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Aftershocks, Part 1: How to Stay Safe

In light of the recent earthquakes in Nepal, we want to talk a little about the ins and outs of survival, once you’ve safely made it through the initial quake. Our hearts and thoughts go out to those who are dealing with the disaster in Nepal right now — those who have been killed, injured, lost loved ones, and those who are still dealing with ongoing trauma.

In earthquake prone areas, such as British Columbia where threat of “the big one” lingers, it’s really important to understand how vulnerable your environment is following a serious earthquake. Aftershocks are often more dangerous than the original earthquake because buildings and structures that are still standing are damaged and still vulnerable to falling.

Take some time to learn, based on knowledge grown through experience, the best practices to follow in the days after an earthquake. The following are a few tips to follow if you’re in a city that has just experienced a quake.

  • Stay alert, and don’t underestimate the power of aftershocks.
  • The rule of thumb, according to trained and experienced Search and Rescue workers, is to keep away from buildings by a distance of about double their height. That’s how far falling debris can reach, if they crumble.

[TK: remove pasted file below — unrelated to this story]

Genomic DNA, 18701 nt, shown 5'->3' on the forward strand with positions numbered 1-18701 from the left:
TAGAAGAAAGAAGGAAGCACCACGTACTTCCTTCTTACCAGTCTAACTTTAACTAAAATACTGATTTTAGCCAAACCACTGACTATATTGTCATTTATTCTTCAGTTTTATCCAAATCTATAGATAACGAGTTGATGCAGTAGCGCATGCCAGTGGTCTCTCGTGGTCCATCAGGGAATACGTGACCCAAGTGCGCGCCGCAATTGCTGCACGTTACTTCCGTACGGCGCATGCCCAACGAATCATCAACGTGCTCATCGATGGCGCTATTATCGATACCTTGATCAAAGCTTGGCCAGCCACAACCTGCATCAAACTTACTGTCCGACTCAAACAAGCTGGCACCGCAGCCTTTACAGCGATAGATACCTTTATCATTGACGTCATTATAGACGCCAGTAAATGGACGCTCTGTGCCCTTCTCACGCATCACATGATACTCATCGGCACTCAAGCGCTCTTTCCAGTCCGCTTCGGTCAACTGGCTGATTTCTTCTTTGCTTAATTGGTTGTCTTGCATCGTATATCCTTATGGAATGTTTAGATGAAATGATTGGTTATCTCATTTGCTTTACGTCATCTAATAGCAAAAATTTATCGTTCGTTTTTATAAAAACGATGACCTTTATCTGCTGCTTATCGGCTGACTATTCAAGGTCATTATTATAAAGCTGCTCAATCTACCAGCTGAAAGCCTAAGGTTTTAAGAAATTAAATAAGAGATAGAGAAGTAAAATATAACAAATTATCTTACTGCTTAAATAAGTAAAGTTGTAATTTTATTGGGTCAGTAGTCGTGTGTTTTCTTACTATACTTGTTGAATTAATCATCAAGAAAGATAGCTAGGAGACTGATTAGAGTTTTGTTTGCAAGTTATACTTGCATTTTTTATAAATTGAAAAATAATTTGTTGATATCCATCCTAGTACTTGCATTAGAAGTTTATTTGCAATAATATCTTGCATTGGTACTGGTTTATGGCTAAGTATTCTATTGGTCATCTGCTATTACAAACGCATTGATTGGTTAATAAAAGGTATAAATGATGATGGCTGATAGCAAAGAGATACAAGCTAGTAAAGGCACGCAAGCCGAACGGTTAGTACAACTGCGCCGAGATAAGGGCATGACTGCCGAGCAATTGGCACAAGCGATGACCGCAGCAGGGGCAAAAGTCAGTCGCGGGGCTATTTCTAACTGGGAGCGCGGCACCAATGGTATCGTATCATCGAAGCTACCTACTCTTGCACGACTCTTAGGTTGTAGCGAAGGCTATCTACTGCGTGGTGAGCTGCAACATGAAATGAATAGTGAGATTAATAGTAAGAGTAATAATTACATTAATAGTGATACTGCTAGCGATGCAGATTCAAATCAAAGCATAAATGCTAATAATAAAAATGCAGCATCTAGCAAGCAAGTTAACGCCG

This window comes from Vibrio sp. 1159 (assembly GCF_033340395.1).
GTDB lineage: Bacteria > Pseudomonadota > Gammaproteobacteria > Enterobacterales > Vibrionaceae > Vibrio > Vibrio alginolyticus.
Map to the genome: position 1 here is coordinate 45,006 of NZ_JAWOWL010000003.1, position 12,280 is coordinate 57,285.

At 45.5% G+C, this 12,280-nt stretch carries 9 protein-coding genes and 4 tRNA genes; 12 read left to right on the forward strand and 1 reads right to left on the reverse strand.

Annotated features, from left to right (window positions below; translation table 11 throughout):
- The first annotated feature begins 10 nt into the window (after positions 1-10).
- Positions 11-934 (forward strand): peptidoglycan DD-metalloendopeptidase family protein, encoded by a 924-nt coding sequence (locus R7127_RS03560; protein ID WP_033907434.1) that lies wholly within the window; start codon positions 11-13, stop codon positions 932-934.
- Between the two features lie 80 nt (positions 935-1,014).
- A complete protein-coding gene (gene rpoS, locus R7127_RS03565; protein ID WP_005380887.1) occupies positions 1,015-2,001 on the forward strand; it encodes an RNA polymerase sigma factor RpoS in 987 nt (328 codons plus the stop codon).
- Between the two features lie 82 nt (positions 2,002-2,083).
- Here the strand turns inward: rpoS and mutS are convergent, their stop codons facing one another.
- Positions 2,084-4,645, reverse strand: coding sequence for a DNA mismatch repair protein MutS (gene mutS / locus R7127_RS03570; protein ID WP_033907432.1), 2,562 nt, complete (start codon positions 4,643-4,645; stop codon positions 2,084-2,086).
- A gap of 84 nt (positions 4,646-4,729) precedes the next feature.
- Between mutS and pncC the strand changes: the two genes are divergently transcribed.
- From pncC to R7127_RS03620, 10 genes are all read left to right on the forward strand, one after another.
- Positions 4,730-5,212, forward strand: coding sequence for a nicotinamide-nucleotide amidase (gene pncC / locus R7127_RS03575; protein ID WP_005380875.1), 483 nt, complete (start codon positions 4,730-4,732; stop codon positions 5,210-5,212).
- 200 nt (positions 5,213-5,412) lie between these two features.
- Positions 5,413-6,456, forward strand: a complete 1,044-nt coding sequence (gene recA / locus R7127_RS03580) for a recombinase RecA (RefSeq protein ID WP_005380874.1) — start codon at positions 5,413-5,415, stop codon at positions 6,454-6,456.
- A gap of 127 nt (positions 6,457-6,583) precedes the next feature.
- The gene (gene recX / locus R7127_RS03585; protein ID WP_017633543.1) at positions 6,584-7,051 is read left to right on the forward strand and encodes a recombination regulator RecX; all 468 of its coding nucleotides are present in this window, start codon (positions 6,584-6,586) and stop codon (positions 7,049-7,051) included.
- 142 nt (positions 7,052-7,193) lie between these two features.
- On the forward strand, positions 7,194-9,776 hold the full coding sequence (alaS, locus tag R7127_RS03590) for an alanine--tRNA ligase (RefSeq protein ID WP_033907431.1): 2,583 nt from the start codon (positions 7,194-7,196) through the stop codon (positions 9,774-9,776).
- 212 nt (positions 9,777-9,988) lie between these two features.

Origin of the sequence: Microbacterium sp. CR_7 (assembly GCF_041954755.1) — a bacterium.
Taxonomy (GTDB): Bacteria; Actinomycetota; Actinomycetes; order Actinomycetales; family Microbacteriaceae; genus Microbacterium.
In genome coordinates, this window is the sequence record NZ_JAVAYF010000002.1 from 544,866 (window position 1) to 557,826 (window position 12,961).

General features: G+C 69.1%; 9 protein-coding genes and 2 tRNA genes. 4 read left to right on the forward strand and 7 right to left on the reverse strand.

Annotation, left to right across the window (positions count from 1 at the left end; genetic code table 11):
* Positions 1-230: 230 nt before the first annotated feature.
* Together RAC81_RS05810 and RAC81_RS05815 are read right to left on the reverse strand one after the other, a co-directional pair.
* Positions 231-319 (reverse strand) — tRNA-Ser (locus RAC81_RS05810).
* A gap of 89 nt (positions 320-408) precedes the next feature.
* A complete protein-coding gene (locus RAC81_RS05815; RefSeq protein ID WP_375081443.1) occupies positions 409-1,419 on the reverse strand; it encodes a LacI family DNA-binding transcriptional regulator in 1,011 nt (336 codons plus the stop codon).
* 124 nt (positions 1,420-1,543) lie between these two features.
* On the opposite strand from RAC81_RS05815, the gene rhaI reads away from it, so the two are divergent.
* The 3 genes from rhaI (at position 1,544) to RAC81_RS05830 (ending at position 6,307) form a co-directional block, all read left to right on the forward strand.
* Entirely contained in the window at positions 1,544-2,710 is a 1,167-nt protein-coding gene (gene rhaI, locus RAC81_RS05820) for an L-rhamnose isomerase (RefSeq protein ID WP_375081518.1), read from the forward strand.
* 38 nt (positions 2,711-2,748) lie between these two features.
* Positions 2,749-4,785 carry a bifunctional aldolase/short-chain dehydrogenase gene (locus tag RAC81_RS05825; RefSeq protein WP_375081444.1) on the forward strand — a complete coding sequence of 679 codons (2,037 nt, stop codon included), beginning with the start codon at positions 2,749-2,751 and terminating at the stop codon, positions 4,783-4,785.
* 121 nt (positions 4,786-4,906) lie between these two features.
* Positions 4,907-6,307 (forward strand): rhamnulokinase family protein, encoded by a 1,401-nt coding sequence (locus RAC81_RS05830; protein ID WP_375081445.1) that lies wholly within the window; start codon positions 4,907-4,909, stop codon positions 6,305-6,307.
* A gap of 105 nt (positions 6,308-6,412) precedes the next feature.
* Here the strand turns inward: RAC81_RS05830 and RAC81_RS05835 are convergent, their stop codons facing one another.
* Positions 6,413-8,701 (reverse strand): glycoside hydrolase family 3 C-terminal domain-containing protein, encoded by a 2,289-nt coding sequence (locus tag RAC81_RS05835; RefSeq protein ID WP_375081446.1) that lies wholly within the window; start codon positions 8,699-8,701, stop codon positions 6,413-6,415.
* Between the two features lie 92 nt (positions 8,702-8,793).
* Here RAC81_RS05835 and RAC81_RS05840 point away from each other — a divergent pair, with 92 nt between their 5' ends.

• Proceed cautiously, avoiding roads, bridges or ramps that may have been damaged by the earthquake.
  • Proceed slowly to a previously designated meeting place, to find your family and loved ones.

For more information on how to respond to earthquakes, take a look at British Columbia government’s Earthquake Response Plan as an example. Take note of the assumptions this plan makes regarding your responsibility:

Individual Responsibility – British Columbia residents should know what to do in an earthquake to protect themselves and their families. All families in earthquake prone areas of the province should have emergency kits, family reunification plans, and the ability to sustain themselves for a period of time until help is available.

So, paired with the importance of knowing the dangers of aftershocks, is the importance of having supplies available to be self-sufficient until your community can be up and running again. We at Total Prepare highly recommend long term emergency food and water as well as survival supplies that will help you do what’s called, shelter-in-place.

If you’d like to read some of the other posts on our blog, try these:

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